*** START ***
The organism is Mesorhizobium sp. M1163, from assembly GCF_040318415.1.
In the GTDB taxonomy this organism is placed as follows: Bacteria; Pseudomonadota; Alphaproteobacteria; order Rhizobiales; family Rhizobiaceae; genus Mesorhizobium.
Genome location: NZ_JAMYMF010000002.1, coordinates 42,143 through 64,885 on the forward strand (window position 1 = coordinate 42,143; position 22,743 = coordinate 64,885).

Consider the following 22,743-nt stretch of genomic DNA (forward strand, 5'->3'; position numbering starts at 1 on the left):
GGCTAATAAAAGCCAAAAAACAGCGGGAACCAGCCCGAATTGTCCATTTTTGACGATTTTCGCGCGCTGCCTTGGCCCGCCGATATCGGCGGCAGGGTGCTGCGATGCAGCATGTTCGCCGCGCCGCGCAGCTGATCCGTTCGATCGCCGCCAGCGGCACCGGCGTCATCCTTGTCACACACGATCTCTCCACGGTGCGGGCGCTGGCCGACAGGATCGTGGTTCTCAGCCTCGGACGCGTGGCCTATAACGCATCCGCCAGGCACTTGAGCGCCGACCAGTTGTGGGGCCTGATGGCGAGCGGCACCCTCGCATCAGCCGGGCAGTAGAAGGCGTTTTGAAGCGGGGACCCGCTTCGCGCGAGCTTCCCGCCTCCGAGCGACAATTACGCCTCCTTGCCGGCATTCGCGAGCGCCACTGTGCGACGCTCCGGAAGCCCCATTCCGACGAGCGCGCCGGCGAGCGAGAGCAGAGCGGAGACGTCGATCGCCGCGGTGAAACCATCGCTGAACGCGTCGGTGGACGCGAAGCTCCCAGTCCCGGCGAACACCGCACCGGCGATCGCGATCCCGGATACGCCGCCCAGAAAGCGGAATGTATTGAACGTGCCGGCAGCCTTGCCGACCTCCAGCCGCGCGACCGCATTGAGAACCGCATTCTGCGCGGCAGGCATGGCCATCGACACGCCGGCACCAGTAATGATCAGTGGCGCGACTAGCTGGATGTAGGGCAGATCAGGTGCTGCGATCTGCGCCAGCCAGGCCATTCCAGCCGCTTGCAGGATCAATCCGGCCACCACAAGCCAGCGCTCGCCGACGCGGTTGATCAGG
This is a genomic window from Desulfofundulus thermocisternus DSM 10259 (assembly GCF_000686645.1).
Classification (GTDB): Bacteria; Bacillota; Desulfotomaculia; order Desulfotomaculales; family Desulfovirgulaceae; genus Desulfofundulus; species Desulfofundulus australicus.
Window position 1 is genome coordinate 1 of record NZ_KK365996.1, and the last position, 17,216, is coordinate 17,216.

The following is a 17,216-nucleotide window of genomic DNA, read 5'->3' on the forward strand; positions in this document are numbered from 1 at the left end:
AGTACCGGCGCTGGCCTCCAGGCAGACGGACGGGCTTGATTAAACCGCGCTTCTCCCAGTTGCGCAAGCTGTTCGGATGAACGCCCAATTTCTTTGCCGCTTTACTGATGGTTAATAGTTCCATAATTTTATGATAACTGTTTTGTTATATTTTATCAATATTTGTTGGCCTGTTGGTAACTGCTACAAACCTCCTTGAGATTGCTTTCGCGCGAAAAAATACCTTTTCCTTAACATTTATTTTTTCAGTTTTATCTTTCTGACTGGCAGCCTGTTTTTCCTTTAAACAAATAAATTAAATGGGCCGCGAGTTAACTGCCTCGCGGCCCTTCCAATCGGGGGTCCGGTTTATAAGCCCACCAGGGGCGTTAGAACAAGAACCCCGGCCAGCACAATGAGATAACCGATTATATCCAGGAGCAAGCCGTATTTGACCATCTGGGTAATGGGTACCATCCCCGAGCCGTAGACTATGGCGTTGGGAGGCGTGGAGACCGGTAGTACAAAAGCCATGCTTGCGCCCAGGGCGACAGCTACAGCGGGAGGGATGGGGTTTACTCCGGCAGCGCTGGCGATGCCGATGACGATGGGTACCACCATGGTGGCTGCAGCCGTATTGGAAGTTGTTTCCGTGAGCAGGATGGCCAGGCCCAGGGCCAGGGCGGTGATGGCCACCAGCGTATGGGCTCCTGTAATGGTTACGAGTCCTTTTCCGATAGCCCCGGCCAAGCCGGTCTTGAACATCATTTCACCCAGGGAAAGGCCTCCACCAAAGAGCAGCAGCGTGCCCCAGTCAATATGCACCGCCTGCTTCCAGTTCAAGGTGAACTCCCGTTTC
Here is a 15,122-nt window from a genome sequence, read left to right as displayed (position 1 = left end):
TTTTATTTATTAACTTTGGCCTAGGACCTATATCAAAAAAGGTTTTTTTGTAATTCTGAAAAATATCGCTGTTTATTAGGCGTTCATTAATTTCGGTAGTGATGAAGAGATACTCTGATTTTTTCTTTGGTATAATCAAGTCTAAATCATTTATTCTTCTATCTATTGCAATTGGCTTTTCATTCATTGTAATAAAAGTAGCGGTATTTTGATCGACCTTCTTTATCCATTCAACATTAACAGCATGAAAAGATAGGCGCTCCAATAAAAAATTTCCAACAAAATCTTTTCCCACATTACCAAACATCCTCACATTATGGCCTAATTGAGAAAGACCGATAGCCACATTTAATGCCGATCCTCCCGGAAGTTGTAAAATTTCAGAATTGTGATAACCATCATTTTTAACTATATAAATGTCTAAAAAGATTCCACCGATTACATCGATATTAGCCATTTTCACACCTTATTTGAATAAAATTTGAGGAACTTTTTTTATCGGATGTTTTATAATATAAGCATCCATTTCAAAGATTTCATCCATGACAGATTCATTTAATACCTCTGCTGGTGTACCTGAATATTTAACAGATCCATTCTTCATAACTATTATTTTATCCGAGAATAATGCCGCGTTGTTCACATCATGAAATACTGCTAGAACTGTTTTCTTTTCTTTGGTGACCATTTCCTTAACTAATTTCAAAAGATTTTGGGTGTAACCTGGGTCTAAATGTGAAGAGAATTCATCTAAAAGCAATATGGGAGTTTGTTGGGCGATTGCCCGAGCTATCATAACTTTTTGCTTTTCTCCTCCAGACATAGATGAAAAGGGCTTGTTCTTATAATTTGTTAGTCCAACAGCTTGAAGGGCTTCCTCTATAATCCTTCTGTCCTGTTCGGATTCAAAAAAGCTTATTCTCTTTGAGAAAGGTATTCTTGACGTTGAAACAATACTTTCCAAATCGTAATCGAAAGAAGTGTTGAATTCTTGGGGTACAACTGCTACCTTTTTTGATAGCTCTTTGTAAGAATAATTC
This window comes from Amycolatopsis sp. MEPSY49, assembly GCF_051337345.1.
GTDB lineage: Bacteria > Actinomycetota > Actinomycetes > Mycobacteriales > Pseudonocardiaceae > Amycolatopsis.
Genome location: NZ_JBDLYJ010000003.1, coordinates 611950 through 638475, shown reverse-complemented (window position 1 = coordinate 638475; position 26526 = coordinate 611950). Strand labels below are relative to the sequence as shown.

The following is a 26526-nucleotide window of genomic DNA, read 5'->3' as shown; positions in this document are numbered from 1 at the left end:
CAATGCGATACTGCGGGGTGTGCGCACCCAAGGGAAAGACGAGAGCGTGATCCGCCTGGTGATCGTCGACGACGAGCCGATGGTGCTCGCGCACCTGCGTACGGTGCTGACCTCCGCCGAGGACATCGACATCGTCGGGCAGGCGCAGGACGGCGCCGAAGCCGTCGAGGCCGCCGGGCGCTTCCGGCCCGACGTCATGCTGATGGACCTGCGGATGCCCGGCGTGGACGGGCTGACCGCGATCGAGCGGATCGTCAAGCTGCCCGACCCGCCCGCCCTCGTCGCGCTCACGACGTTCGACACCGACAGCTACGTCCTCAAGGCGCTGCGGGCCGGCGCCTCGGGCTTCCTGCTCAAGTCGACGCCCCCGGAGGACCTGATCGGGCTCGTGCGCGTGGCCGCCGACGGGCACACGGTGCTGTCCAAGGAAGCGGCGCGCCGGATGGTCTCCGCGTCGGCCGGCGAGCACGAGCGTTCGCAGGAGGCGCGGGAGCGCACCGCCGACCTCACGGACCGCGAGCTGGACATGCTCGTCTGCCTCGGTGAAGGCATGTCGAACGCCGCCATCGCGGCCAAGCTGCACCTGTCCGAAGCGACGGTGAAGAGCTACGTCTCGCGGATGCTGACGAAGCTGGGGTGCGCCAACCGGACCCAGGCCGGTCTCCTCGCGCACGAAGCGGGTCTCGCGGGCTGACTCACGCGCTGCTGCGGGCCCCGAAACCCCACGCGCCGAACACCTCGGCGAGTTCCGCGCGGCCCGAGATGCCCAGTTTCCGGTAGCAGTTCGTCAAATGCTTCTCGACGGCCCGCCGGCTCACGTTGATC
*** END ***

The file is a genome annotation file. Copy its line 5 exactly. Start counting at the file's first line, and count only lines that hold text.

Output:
GGCTAATAAAAGCCAAAAAACAGCGGGAACCAGCCCGAATTGTCCATTTTTGACGATTTTCGCGCGCTGCCTTGGCCCGCCGATATCGGCGGCAGGGTGCTGCGATGCAGCATGTTCGCCGCGCCGCGCAGCTGATCCGTTCGATCGCCGCCAGCGGCACCGGCGTCATCCTTGTCACACACGATCTCTCCACGGTGCGGGCGCTGGCCGACAGGATCGTGGTTCTCAGCCTCGGACGCGTGGCCTATAACGCATCCGCCAGGCACTTGAGCGCCGACCAGTTGTGGGGCCTGATGGCGAGCGGCACCCTCGCATCAGCCGGGCAGTAGAAGGCGTTTTGAAGCGGGGACCCGCTTCGCGCGAGCTTCCCGCCTCCGAGCGACAATTACGCCTCCTTGCCGGCATTCGCGAGCGCCACTGTGCGACGCTCCGGAAGCCCCATTCCGACGAGCGCGCCGGCGAGCGAGAGCAGAGCGGAGACGTCGATCGCCGCGGTGAAACCATCGCTGAACGCGTCGGTGGACGCGAAGCTCCCAGTCCCGGCGAACACCGCACCGGCGATCGCGATCCCGGATACGCCGCCCAGAAAGCGGAATGTATTGAACGTGCCGGCAGCCTTGCCGACCTCCAGCCGCGCGACCGCATTGAGAACCGCATTCTGCGCGGCAGGCATGGCCATCGACACGCCGGCACCAGTAATGATCAGTGGCGCGACTAGCTGGATGTAGGGCAGATCAGGTGCTGCGATCTGCGCCAGCCAGGCCATTCCAGCCGCTTGCAGGATCAATCCGGCCACCACAAGCCAGCGCTCGCCGACGCGGTTGATCAGG